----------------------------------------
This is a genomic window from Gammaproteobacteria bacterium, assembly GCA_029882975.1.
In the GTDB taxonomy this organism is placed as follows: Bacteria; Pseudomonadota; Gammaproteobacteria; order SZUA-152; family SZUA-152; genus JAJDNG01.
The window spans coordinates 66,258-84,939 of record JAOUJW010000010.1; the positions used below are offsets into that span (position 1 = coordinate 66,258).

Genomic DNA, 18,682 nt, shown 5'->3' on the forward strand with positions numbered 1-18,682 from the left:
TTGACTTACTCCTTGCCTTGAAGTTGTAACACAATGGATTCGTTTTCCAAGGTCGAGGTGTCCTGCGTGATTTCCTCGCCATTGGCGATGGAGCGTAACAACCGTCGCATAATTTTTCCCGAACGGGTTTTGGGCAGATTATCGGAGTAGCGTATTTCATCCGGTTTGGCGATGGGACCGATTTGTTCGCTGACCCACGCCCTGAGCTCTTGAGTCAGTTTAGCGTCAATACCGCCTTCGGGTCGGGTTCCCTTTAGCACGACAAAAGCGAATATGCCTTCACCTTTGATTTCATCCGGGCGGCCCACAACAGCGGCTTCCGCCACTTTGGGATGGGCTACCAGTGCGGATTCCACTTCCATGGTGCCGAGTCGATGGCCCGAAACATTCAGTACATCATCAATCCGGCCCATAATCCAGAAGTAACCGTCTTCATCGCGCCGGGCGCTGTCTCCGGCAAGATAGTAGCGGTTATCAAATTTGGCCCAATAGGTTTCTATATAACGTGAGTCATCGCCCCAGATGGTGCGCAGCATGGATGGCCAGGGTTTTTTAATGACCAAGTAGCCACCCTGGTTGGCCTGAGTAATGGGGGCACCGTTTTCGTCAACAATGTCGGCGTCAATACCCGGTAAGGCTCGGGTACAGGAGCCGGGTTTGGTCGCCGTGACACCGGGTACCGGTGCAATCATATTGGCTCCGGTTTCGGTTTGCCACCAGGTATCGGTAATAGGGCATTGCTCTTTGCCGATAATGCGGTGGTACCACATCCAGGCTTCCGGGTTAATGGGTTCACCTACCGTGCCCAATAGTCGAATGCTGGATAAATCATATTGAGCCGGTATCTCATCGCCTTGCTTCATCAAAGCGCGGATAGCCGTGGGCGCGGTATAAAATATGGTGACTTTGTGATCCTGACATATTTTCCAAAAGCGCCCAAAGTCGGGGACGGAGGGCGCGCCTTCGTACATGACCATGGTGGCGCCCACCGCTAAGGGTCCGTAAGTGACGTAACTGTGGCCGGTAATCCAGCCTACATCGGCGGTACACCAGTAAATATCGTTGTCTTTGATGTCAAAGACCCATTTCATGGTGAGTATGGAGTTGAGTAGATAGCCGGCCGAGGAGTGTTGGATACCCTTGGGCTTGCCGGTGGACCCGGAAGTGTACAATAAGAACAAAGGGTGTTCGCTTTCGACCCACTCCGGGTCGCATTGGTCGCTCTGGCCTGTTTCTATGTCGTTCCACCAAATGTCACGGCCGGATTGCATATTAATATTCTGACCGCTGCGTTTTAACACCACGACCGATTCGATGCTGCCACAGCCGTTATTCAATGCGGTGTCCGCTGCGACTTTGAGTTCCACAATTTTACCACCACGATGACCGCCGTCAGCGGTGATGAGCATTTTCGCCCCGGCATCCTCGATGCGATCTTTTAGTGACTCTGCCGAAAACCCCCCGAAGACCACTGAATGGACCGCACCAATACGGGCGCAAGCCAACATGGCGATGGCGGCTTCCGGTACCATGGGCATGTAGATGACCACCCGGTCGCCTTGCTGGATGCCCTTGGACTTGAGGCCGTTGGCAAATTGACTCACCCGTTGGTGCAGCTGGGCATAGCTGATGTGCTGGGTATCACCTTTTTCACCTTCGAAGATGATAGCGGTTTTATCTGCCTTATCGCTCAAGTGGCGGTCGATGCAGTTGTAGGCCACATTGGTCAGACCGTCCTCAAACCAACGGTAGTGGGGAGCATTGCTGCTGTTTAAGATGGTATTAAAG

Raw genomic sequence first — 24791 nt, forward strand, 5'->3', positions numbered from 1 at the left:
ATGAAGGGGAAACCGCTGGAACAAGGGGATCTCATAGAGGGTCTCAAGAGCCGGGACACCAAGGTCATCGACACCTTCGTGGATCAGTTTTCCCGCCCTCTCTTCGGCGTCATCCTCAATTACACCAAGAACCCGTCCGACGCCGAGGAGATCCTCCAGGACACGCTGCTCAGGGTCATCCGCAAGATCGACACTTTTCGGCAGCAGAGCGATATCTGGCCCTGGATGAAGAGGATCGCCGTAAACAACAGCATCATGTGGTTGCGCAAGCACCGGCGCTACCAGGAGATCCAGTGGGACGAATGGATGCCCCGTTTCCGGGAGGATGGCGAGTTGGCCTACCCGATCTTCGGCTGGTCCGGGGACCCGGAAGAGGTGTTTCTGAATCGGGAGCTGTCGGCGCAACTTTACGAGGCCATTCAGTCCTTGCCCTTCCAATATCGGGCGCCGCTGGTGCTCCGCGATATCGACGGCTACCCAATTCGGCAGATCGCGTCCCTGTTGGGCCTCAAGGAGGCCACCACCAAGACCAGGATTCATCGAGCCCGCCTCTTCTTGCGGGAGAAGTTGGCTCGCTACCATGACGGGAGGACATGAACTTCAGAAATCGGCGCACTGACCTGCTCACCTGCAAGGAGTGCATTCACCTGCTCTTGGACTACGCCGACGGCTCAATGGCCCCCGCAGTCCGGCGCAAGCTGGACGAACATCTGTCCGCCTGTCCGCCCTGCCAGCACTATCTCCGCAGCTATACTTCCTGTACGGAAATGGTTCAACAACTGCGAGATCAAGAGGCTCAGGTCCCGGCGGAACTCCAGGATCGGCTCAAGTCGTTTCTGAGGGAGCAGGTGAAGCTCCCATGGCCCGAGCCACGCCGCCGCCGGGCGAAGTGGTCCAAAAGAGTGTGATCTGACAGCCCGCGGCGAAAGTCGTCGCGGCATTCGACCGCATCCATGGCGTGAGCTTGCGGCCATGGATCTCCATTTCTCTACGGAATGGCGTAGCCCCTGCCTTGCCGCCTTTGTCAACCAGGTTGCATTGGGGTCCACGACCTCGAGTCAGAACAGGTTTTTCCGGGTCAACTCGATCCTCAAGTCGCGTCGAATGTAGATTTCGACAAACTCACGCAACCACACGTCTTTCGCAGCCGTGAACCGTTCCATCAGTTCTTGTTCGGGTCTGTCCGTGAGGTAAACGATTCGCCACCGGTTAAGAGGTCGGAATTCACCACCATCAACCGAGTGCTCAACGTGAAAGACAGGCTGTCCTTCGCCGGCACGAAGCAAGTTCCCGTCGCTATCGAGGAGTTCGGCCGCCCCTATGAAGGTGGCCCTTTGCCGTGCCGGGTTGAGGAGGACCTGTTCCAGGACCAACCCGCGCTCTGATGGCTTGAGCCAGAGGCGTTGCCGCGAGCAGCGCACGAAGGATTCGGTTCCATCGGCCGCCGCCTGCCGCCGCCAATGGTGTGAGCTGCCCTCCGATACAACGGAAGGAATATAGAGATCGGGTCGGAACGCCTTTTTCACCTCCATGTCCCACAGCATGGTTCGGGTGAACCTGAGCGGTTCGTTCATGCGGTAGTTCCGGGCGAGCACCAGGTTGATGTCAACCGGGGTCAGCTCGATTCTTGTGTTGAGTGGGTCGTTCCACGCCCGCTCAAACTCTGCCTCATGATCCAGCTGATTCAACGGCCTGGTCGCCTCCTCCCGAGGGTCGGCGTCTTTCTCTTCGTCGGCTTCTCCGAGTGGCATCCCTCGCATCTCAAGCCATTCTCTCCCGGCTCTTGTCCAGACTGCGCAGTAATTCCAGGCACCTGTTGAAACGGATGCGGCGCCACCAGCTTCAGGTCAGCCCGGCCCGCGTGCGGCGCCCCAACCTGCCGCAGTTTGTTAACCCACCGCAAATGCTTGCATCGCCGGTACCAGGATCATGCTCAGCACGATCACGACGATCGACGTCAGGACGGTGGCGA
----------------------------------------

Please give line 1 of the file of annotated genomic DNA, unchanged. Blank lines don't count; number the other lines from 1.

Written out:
This is a genomic window from Gammaproteobacteria bacterium, assembly GCA_029882975.1.